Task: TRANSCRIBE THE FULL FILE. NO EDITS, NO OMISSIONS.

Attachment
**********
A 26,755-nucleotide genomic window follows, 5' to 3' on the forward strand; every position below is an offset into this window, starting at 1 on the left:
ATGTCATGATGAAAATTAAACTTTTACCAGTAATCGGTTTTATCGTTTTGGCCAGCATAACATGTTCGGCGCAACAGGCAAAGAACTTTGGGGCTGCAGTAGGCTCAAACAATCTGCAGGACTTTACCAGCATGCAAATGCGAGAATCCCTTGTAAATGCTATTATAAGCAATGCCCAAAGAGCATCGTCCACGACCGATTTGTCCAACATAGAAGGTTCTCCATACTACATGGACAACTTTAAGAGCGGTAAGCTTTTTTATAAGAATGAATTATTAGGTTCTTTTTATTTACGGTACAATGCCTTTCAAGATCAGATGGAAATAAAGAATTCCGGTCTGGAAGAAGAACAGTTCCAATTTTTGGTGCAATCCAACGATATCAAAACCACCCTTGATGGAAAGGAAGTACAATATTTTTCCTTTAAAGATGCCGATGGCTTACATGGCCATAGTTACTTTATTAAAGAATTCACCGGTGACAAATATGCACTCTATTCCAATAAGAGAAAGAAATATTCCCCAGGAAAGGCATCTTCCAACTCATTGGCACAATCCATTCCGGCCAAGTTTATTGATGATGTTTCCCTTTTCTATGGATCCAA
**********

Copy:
A 26,755-nucleotide genomic window follows, 5' to 3' on the forward strand; every position below is an offset into this window, starting at 1 on the left:
ATGTCATGATGAAAATTAAACTTTTACCAGTAATCGGTTTTATCGTTTTGGCCAGCATAACATGTTCGGCGCAACAGGCAAAGAACTTTGGGGCTGCAGTAGGCTCAAACAATCTGCAGGACTTTACCAGCATGCAAATGCGAGAATCCCTTGTAAATGCTATTATAAGCAATGCCCAAAGAGCATCGTCCACGACCGATTTGTCCAACATAGAAGGTTCTCCATACTACATGGACAACTTTAAGAGCGGTAAGCTTTTTTATAAGAATGAATTATTAGGTTCTTTTTATTTACGGTACAATGCCTTTCAAGATCAGATGGAAATAAAGAATTCCGGTCTGGAAGAAGAACAGTTCCAATTTTTGGTGCAATCCAACGATATCAAAACCACCCTTGATGGAAAGGAAGTACAATATTTTTCCTTTAAAGATGCCGATGGCTTACATGGCCATAGTTACTTTATTAAAGAATTCACCGGTGACAAATATGCACTCTATTCCAATAAGAGAAAGAAATATTCCCCAGGAAAGGCATCTTCCAACTCATTGGCACAATCCATTCCGGCCAAGTTTATTGATGATGTTTCCCTTTTCTATGGATCCAA